The board voted on a proposal presented by the Vermont Fish & Wildlife Department that allocates permits in 16 of the state’s 21 Wildlife Management Units. The proposed regulation must be voted on at one more Board meeting in early April.

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From the Vermont Fish & Wildlife Department - Vermont Turkey Hunters Had a Record Year

Assistant American Hunter Online Editor Sarah Smith Barnum tagged her first ever turkey in 2013. Montpelier, Vermont - Vermont wild turkey hunters had safe and successful spring and fall hunting seasons in 2013, according to the Vermont Fish & Wildlife Department.

A record 6,968 turkeys were taken by hunters during Vermont’s three hunting seasons – the spring youth hunt, the regular May spring season, and the fall turkey hunt.

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From the Vermont Fish & Wildlife Department - Muzzleloader and 2nd Archery Deer Seasons, Dec. 7-15

Vermont Fish & Wildlife Department Vermont’s hunters will get one final chance for a deer this year during the muzzleloader deer season and the second part of the archery deer season. The two seasons run at the same time -- December 7-15.

A muzzleloader hunter may take one legal buck anywhere in the state. In addition, a hunter who received a muzzleloader antlerless deer permit may take one antlerless deer in the Wildlife Management Unit (WMU) designated on the permit.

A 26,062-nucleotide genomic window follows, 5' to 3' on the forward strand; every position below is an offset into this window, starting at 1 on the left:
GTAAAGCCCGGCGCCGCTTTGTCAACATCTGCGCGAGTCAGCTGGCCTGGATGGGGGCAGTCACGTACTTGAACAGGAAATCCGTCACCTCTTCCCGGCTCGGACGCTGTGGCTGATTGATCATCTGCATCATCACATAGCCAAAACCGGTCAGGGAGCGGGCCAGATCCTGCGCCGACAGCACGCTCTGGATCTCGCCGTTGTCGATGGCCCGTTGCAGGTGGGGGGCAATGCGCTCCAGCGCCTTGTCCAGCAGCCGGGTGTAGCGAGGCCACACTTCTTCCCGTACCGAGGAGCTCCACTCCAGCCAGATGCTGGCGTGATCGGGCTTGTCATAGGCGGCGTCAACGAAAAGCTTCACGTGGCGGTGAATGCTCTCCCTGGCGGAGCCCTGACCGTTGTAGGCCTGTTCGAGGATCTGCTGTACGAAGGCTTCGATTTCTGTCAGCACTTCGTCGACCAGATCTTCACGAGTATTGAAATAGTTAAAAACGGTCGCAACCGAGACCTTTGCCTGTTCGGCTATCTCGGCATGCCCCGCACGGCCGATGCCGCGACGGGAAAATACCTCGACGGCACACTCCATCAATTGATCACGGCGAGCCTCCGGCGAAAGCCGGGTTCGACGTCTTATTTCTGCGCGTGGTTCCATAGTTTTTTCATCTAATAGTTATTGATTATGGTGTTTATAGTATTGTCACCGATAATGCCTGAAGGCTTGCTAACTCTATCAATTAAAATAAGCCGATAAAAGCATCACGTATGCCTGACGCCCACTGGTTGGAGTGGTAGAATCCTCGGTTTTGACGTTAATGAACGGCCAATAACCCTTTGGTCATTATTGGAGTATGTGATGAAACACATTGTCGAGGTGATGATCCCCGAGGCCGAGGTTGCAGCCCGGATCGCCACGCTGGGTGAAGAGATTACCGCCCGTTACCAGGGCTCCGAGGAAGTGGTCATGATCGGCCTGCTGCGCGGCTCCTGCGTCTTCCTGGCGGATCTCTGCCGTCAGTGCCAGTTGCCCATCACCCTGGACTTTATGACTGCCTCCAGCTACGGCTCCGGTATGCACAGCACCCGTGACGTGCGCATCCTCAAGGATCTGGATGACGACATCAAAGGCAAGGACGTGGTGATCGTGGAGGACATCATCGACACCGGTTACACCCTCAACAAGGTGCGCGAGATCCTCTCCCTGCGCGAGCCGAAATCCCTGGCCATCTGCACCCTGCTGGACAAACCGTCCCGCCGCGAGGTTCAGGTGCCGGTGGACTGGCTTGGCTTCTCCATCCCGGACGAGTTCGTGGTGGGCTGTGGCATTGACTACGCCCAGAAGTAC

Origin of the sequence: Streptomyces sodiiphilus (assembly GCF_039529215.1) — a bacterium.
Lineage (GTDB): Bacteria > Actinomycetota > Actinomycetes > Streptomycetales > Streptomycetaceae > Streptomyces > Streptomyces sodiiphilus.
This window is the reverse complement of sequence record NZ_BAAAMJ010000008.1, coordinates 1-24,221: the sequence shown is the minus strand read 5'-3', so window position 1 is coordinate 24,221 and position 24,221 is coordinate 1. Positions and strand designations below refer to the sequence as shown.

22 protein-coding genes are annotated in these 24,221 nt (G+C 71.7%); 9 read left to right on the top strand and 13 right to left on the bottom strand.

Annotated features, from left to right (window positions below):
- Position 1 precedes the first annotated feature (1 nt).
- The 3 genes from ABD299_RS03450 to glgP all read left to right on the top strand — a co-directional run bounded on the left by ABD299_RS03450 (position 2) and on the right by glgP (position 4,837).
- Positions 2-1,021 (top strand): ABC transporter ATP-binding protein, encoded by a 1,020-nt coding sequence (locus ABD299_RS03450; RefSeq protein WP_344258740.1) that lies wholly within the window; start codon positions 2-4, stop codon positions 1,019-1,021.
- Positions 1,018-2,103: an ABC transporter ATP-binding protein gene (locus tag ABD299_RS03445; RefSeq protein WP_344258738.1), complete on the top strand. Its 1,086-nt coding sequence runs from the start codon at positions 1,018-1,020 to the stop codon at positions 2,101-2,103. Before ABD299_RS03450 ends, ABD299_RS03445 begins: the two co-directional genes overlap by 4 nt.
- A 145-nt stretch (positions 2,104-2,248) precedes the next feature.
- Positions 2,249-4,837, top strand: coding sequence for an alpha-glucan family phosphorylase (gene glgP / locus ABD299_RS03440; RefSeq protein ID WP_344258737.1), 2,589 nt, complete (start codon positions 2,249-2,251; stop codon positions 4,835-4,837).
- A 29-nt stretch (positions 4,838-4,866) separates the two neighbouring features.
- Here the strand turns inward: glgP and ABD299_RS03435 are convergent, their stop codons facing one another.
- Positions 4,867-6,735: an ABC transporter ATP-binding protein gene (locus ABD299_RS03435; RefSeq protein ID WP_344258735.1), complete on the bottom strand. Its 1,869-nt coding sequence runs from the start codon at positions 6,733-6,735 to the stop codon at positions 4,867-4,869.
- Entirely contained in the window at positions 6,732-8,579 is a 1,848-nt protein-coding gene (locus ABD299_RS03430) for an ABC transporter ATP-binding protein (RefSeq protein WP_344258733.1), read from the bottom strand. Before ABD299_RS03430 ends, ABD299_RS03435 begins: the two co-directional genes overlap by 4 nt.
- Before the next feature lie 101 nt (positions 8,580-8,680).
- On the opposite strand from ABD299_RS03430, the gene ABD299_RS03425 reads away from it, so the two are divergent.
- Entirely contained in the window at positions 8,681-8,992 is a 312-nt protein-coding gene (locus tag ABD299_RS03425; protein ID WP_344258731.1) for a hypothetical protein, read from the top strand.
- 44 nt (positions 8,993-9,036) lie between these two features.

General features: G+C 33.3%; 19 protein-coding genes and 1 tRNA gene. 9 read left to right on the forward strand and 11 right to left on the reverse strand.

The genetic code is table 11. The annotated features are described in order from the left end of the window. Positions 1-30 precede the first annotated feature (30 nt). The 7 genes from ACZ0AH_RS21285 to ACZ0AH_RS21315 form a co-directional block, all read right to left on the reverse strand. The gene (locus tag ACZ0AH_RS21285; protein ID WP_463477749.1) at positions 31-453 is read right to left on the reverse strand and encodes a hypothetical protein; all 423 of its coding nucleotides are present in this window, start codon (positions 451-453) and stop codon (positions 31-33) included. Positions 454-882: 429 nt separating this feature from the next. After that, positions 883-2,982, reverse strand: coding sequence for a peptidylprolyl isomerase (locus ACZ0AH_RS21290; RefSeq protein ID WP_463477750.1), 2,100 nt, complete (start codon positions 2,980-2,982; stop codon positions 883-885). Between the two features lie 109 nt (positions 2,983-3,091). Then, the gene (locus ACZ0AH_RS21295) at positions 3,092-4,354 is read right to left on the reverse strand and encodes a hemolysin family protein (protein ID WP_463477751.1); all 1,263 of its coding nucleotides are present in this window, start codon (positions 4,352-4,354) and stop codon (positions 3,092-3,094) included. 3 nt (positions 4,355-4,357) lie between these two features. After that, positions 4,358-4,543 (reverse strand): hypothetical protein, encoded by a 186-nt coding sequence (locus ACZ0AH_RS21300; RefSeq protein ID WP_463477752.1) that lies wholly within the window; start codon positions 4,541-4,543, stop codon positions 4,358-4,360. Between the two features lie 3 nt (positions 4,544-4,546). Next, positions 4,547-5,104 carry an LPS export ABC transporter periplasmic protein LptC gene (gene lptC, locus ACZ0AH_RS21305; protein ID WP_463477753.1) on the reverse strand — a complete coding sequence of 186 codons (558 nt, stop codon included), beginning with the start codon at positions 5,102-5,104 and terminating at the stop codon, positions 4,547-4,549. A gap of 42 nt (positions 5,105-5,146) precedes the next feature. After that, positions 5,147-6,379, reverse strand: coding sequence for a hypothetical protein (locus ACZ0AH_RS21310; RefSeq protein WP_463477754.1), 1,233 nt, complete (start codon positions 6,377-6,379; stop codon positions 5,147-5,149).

An archery hunter may take a legal buck anywhere in the state, provided they didn’t take one in the earlier part of archery season. An archery hunter may take an antlerless deer except in WMU-E in the Northeast Kingdom.

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From the Vermont Fish & Wildlife Department - Vermont Moose Hunting Application Deadline is July 5, permit auction now open

Hunting moose in Vermont Vermont’s moose hunting permit lottery application deadline is July 5, and the Vermont Fish & Wildlife Department is urging hunters who plan on entering to do so online.

The application is quick and easy to fill out on the Vermont Fish & Wildlife Department’s website (www.vtfishandwildlife.com). Under “Hunting and Trapping,” click on Lottery Applications.

“It’s a really quick process that ensures your entry is immediately entered into the lottery,” said Director of Wildlife Mark Scott, “plus, it saves postage. Printed moose applications are available at license agents, but we really encourage you to use the online application. It is more efficient for you and for us.”

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From the Vermont Fish & Wildlife Department - Vermont Moose Hunting Applications Are Available